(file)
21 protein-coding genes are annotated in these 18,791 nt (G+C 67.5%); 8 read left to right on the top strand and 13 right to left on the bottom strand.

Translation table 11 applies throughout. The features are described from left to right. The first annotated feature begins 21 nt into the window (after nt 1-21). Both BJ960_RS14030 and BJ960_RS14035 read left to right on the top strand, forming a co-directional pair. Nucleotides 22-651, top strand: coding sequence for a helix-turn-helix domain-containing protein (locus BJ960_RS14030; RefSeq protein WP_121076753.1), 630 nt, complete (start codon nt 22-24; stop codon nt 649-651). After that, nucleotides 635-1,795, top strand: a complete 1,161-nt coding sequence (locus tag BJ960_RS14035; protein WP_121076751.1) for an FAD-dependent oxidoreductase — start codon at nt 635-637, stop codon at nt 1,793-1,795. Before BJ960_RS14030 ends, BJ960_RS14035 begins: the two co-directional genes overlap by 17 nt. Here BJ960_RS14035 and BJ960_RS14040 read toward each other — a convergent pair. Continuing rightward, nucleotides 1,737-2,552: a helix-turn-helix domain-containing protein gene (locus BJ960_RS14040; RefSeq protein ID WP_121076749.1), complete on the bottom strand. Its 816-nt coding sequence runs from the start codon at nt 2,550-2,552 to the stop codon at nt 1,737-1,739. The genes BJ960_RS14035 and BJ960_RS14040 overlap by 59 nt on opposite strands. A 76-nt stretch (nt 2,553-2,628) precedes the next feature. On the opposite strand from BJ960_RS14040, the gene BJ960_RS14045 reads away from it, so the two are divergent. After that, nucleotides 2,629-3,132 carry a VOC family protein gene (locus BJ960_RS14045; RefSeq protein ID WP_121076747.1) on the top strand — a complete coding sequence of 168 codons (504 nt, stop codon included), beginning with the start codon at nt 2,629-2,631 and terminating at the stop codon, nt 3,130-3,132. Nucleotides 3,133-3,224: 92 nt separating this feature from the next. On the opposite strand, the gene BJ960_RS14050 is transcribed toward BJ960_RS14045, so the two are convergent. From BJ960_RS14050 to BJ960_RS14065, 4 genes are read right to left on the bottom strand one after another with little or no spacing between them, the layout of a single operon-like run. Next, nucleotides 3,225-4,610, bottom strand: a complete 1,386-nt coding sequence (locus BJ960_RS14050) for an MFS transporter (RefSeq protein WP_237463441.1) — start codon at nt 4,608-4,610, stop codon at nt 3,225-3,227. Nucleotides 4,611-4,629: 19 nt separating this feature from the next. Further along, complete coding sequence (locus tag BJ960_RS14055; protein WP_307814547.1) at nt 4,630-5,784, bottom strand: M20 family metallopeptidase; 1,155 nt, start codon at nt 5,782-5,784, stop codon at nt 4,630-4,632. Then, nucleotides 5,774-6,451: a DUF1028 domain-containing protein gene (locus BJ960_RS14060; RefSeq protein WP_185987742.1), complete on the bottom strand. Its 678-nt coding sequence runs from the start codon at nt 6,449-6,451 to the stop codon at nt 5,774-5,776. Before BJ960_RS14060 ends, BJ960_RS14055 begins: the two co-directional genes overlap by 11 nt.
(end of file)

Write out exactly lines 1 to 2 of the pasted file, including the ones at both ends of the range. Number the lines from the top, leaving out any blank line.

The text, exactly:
21 protein-coding genes are annotated in these 18,791 nt (G+C 67.5%); 8 read left to right on the top strand and 13 right to left on the bottom strand.

Translation table 11 applies throughout. The features are described from left to right. The first annotated feature begins 21 nt into the window (after nt 1-21). Both BJ960_RS14030 and BJ960_RS14035 read left to right on the top strand, forming a co-directional pair. Nucleotides 22-651, top strand: coding sequence for a helix-turn-helix domain-containing protein (locus BJ960_RS14030; RefSeq protein WP_121076753.1), 630 nt, complete (start codon nt 22-24; stop codon nt 649-651). After that, nucleotides 635-1,795, top strand: a complete 1,161-nt coding sequence (locus tag BJ960_RS14035; protein WP_121076751.1) for an FAD-dependent oxidoreductase — start codon at nt 635-637, stop codon at nt 1,793-1,795. Before BJ960_RS14030 ends, BJ960_RS14035 begins: the two co-directional genes overlap by 17 nt. Here BJ960_RS14035 and BJ960_RS14040 read toward each other — a convergent pair. Continuing rightward, nucleotides 1,737-2,552: a helix-turn-helix domain-containing protein gene (locus BJ960_RS14040; RefSeq protein ID WP_121076749.1), complete on the bottom strand. Its 816-nt coding sequence runs from the start codon at nt 2,550-2,552 to the stop codon at nt 1,737-1,739. The genes BJ960_RS14035 and BJ960_RS14040 overlap by 59 nt on opposite strands. A 76-nt stretch (nt 2,553-2,628) precedes the next feature. On the opposite strand from BJ960_RS14040, the gene BJ960_RS14045 reads away from it, so the two are divergent. After that, nucleotides 2,629-3,132 carry a VOC family protein gene (locus BJ960_RS14045; RefSeq protein ID WP_121076747.1) on the top strand — a complete coding sequence of 168 codons (504 nt, stop codon included), beginning with the start codon at nt 2,629-2,631 and terminating at the stop codon, nt 3,130-3,132. Nucleotides 3,133-3,224: 92 nt separating this feature from the next. On the opposite strand, the gene BJ960_RS14050 is transcribed toward BJ960_RS14045, so the two are convergent. From BJ960_RS14050 to BJ960_RS14065, 4 genes are read right to left on the bottom strand one after another with little or no spacing between them, the layout of a single operon-like run. Next, nucleotides 3,225-4,610, bottom strand: a complete 1,386-nt coding sequence (locus BJ960_RS14050) for an MFS transporter (RefSeq protein WP_237463441.1) — start codon at nt 4,608-4,610, stop codon at nt 3,225-3,227. Nucleotides 4,611-4,629: 19 nt separating this feature from the next. Further along, complete coding sequence (locus tag BJ960_RS14055; protein WP_307814547.1) at nt 4,630-5,784, bottom strand: M20 family metallopeptidase; 1,155 nt, start codon at nt 5,782-5,784, stop codon at nt 4,630-4,632. Then, nucleotides 5,774-6,451: a DUF1028 domain-containing protein gene (locus BJ960_RS14060; RefSeq protein WP_185987742.1), complete on the bottom strand. Its 678-nt coding sequence runs from the start codon at nt 6,449-6,451 to the stop codon at nt 5,774-5,776. Before BJ960_RS14060 ends, BJ960_RS14055 begins: the two co-directional genes overlap by 11 nt.